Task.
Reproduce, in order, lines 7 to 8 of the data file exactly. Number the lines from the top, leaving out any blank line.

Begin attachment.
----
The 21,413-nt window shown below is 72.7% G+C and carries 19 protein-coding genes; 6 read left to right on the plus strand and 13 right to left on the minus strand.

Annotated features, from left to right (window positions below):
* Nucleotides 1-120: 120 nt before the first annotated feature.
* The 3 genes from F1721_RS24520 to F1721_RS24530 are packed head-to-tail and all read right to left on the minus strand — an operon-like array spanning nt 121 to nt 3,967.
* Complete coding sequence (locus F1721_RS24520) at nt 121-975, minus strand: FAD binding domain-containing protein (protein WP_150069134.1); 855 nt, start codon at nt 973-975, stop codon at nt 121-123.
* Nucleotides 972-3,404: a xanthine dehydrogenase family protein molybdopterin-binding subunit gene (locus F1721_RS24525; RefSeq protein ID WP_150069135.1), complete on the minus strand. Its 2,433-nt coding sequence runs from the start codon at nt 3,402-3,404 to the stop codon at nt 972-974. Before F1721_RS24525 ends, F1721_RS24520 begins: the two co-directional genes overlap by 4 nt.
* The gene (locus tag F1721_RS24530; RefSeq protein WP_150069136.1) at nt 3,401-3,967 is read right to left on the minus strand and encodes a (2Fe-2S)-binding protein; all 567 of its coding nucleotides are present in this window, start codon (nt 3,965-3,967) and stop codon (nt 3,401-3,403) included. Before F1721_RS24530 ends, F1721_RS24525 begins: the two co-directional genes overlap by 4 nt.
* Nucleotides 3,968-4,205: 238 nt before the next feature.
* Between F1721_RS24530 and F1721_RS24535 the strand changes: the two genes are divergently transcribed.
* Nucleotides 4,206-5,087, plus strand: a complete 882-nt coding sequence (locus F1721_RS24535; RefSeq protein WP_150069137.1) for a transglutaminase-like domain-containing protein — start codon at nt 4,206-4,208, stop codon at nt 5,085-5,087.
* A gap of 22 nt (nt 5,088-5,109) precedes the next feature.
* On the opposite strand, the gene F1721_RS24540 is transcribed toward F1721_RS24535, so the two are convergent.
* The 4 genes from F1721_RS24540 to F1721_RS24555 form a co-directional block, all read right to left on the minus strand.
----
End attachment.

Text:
* The gene (locus tag F1721_RS24530; RefSeq protein WP_150069136.1) at nt 3,401-3,967 is read right to left on the minus strand and encodes a (2Fe-2S)-binding protein; all 567 of its coding nucleotides are present in this window, start codon (nt 3,965-3,967) and stop codon (nt 3,401-3,403) included. Before F1721_RS24530 ends, F1721_RS24525 begins: the two co-directional genes overlap by 4 nt.
* Nucleotides 3,968-4,205: 238 nt before the next feature.